European Quality Award

Nuria Batlle Irigoyen from IES Montserrat:

eu quality award“What we could say is most innovative in this project is its structure and
the way the students have worked and have developed their creativity”.

In 2007 the students of Ulenhofcollege, in Doetinchem, Holland and the students of IES Montserrat, in Barcelona, Spain, exchanged features of personal life and cultural heritage. This to learn from one another by communicating about their respective cultures. Comparing Dutch and Spanish/Catalan culture through group work and discovering what they share and what they do differently.

In this, the first year, teachers contributed with typical traditions from their home countries.

In 2008 the Catalan and the Dutch students created imaginative stories and tales. They learned from each other by communicating and working in groups by doing shared tasks. And here they had the opportunity to discover what they agree on and what they do differently. Writing 22 very imaginative stories, ranging from science fiction, fantasy, love story, historical event to real horror and thrilling adventure. Each story is based on a common structure and has been developed differently according to the specific way that the participants have chosen to build it. The contents of the project in both 2007 and 2008 are different but the procedures and the general aims are the same. We wanted the students to be well informed about the objectives of the project, the tools to be used, the tasks and assignments to be carried out and the pattern and order they should follow. Enhancing their ability to work collaboratively in international groups. But also to be autonomous, creative and having fun.

Our aims also included the improvement of the students’ skills in reading and writing English. Promoting respect and consideration.

In the second year, the teachers added an illustrated story of their own, created beforehand. A work constantly progressing. Teachers continued to work on their story as did the students.

Click here for part 2 of this article.

825 Euros per Child: Returning to School Costs

school costsThe beginning of the new school term is a period which many parents in Spain both dread and look forward to. On one hand, they get their little ones out from under their feet and back into some kind of routine, but on the other hand, each year, the return to school implies a great expense for parents.

The study took into account data from both state and private schools. However, it does conclude that choosing between a private and a state school could mean a difference of about 200 euros per child.

Books have increased in price by three per cent and they vary depending on the different levels, e.g. 86 euros for infant school, 175 euros for primary, 199 euros for secondary and 260 euros in higher education. However, in Andalucia, books for many levels of education are completely free.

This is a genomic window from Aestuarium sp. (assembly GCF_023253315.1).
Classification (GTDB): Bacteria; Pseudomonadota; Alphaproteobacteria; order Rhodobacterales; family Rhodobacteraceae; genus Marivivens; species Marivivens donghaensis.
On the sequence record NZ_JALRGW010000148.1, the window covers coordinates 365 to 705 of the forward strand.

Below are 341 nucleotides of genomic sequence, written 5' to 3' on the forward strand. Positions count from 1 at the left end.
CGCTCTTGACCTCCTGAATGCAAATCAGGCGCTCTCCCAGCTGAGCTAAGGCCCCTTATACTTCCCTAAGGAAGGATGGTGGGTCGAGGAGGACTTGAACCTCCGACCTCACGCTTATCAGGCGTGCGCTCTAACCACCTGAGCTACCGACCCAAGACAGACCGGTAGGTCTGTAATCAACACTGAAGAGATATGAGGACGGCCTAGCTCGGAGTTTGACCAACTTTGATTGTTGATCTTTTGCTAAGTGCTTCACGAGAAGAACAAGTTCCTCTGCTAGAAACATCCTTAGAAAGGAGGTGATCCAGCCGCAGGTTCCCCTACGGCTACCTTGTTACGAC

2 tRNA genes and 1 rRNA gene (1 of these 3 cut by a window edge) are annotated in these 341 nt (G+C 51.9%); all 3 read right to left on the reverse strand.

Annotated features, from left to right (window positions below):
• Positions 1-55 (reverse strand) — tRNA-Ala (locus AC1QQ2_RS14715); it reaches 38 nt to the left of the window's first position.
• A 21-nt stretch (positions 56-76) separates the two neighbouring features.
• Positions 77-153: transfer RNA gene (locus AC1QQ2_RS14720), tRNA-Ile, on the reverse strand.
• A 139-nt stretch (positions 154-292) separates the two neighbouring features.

Other necessary items of school material like satchels, notebooks, pens, etc exceed 100 euros. Clothes and footwear also take up a great part of September’s expense, ranging from 135 euros to 330 euros in private schools. On top of all that, you have to take school lunches into consideration. Having your child stay at school for lunch could cost you approximately 109 euros per month extra. Transport, mainly by bus, also ranges between 70 and 100 euros per month, as the global increase in oil price has significantly affected these rates.

If your child goes to a private school, he or she will need 250 euros on average just for enrolment. If you choose a state or state-subsidised school, enrolment will cost you nothing.

Breaking this report down by regions, Madrid is by far the most expensive city for parents who have children in full-time education. The capital city is closely followed by Cataluña and Valencia, which both proved to be extremely expensive when compared to Galicia, Aragon and Castilla- La Mancha, the cheapest communities. But this difference is due to their different funding system, as these three communities (together with some others in Spain), issue free books during the whole school period. They have put into practice a borrowing system that is good not only for your pocket but for the environment. Other communities have chosen a ‘cheque book’ system or the granting of subsidies according to factors such as the size off the family and its gross income.

It comes as no surprise then, that the period when children go back to school is known in Spain as the ‘cuesta de septiembre’ or September slope. Some tips offered to make it a little easier to survive are as follows:
* Apart from the regional subsidies, apply for the state grants (becas) that the Ministry of Education awards every year to purchase books and school material.
* Avoid quick loans as they will only make your debt higher.
* Get information about the different activities that your council offers, in case you want your child to do any extra curricular activity instead of choosing private services.
* Diversify and stagger the purchases. Not everything is necessary from the very first day.
* Use the discounts that the law recognises for primary and secondary education books.
* Not buying popular brand name clothes could mean a 30 per cent saving.